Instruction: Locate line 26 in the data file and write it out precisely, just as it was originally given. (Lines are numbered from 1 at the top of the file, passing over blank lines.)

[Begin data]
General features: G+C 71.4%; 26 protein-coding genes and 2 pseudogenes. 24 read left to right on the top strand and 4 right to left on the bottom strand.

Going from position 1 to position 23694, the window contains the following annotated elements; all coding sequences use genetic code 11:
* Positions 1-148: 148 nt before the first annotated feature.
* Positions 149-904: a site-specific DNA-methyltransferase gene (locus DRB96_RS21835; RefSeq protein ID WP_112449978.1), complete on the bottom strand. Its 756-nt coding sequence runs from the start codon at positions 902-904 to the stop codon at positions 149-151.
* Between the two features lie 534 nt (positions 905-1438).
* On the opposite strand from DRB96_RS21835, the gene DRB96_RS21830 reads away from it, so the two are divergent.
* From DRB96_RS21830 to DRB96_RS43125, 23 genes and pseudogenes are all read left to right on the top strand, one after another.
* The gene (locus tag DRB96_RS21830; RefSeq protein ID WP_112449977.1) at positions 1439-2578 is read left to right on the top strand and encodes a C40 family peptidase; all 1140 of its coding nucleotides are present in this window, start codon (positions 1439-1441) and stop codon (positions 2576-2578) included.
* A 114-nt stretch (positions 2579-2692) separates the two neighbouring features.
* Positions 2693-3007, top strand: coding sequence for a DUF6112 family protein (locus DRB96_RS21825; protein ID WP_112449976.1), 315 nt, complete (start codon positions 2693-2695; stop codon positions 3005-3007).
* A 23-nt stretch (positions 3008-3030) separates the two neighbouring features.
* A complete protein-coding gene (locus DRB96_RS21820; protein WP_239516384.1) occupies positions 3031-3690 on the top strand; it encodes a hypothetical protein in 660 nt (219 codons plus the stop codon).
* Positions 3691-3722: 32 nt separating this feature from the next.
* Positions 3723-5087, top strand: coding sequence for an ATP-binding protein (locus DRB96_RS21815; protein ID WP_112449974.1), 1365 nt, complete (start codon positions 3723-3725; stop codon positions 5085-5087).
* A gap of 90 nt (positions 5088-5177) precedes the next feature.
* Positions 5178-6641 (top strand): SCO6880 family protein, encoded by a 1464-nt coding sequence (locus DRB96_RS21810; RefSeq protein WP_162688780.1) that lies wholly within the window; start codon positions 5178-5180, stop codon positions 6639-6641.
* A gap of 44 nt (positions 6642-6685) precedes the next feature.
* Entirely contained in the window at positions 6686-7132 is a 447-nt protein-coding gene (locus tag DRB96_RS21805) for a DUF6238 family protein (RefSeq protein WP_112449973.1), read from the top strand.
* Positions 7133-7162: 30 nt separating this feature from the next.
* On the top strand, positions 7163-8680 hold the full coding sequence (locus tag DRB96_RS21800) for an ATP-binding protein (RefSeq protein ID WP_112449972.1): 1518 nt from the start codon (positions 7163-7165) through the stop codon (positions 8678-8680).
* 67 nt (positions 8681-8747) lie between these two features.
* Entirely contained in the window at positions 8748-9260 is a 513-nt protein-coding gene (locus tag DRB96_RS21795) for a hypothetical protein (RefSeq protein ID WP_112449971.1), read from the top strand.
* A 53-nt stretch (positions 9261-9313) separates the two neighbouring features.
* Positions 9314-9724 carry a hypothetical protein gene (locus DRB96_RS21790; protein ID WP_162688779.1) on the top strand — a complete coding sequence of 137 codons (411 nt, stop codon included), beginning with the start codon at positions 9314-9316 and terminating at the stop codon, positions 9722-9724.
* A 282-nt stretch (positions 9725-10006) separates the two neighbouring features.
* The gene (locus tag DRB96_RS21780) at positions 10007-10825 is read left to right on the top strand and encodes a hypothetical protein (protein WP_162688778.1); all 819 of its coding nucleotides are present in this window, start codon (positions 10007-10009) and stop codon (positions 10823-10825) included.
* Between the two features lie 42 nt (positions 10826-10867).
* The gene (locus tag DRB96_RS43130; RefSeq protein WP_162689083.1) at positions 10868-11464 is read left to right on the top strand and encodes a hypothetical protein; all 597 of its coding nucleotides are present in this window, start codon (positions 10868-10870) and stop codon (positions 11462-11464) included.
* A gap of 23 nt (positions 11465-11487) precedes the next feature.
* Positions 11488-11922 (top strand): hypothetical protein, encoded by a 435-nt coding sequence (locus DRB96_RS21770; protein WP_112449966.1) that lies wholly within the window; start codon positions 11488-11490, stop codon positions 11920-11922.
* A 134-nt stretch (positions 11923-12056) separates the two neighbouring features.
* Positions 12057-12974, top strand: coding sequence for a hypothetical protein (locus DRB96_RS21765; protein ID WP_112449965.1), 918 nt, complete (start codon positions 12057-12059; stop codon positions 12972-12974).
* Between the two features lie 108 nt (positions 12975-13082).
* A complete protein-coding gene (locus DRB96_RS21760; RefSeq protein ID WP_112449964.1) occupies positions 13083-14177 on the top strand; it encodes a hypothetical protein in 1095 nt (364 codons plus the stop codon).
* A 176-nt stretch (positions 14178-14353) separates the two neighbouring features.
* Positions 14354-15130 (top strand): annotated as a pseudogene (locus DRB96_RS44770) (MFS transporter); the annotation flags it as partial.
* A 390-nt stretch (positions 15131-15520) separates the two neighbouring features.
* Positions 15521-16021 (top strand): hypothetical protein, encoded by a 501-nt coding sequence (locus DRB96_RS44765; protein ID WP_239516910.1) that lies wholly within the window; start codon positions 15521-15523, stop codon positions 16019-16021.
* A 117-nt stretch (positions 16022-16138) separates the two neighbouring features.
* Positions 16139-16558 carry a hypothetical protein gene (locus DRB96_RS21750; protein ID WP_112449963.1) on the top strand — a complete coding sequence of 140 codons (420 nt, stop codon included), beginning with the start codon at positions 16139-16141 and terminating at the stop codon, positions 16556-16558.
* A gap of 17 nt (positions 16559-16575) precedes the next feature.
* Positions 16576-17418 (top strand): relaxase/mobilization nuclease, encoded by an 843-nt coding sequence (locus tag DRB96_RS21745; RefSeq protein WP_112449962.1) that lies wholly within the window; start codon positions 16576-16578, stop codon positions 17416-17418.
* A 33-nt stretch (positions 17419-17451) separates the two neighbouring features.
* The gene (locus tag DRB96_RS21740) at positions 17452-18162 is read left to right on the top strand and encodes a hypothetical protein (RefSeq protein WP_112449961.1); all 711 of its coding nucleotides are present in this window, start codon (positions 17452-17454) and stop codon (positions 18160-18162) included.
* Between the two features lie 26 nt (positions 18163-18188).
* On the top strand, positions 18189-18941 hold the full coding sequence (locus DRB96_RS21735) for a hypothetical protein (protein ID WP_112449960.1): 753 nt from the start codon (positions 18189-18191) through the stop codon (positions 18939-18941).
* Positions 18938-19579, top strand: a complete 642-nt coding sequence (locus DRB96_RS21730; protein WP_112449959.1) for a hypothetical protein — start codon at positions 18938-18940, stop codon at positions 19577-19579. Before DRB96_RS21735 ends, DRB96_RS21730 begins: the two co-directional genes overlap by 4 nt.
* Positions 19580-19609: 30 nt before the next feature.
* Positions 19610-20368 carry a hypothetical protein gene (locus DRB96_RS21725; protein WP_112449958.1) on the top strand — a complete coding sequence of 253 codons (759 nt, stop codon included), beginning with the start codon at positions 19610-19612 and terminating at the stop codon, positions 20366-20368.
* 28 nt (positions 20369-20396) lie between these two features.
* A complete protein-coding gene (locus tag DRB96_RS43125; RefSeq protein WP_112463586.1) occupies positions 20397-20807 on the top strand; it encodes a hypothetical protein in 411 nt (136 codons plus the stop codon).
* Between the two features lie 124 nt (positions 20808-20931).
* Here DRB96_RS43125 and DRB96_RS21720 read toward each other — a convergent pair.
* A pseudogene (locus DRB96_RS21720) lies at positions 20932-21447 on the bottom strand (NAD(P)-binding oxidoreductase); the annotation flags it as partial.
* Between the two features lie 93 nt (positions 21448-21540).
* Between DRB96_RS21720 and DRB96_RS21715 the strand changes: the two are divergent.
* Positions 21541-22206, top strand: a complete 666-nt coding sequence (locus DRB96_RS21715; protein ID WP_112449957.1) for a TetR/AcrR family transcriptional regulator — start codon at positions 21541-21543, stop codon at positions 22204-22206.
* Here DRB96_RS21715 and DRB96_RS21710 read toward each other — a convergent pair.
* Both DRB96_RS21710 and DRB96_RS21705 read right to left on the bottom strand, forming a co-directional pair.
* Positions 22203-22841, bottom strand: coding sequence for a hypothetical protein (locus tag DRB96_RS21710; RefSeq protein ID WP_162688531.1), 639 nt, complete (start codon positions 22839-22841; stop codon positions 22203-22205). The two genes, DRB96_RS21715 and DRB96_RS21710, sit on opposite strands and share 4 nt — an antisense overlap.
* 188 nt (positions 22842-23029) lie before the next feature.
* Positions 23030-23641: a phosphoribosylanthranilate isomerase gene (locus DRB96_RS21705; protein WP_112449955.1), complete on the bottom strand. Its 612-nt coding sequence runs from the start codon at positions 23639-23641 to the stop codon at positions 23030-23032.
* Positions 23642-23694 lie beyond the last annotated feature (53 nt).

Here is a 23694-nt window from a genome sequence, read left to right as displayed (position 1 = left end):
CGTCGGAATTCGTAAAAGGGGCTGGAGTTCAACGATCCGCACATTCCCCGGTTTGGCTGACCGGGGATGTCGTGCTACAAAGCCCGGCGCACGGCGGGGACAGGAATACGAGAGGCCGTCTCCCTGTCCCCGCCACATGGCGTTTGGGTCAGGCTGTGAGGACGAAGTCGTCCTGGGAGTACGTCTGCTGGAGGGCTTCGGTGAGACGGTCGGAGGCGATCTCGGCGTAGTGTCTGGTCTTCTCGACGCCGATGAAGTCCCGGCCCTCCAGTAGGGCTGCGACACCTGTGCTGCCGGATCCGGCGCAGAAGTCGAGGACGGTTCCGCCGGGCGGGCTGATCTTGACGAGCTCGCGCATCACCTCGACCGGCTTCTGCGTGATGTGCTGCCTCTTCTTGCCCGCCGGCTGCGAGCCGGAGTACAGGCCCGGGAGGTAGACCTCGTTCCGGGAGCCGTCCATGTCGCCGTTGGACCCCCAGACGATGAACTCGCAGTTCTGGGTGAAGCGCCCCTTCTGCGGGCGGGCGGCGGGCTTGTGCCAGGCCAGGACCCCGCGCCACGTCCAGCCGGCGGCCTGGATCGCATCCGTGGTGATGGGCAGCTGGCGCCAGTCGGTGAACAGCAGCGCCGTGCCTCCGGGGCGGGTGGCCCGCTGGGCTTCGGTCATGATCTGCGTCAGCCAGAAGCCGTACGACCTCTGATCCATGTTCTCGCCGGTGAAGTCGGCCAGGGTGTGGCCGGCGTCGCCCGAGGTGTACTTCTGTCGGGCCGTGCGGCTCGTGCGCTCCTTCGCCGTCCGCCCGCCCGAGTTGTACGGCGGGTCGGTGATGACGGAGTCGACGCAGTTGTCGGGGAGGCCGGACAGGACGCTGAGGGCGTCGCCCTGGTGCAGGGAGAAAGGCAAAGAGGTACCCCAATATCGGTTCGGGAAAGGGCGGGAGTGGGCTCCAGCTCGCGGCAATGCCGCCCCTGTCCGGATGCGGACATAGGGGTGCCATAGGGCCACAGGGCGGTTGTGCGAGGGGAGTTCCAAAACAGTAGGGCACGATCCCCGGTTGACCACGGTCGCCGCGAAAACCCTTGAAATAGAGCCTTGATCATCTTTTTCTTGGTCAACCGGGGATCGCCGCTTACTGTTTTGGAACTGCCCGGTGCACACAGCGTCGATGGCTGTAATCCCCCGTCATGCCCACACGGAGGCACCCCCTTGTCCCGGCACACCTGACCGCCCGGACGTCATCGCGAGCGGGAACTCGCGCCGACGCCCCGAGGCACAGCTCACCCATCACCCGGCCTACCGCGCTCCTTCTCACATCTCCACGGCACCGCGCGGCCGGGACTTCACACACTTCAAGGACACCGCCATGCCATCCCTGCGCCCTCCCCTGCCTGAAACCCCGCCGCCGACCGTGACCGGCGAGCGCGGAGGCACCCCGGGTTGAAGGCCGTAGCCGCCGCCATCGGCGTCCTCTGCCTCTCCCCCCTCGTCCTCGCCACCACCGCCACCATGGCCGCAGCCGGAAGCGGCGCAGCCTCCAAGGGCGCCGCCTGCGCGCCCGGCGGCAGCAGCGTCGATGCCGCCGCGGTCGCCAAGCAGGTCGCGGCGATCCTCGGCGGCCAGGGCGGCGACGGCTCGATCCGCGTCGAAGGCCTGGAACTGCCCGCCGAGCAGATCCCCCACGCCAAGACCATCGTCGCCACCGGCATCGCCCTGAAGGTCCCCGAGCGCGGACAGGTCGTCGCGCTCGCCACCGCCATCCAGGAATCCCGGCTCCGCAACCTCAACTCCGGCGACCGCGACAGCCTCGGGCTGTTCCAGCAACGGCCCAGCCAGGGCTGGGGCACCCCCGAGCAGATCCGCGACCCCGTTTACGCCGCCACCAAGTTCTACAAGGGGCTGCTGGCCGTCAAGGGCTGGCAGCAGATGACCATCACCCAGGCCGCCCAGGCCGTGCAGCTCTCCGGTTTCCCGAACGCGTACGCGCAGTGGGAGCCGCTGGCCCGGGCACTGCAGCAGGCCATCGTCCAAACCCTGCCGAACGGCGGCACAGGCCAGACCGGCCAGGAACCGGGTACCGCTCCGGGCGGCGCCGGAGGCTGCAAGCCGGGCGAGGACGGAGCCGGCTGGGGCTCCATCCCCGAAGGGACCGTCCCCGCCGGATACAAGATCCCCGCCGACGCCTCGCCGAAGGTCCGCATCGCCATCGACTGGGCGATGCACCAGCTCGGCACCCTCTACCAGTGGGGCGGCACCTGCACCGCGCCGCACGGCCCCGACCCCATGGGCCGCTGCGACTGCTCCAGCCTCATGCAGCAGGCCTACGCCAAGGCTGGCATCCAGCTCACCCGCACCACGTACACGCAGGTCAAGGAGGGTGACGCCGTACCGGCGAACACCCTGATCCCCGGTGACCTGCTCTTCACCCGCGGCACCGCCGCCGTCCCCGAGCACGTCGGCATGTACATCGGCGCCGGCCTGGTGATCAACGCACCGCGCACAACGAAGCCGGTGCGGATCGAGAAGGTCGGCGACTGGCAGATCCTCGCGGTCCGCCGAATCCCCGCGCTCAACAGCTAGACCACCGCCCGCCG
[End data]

* The gene (locus tag DRB96_RS21780) at positions 10007-10825 is read left to right on the top strand and encodes a hypothetical protein (protein WP_162688778.1); all 819 of its coding nucleotides are present in this window, start codon (positions 10007-10009) and stop codon (positions 10823-10825) included.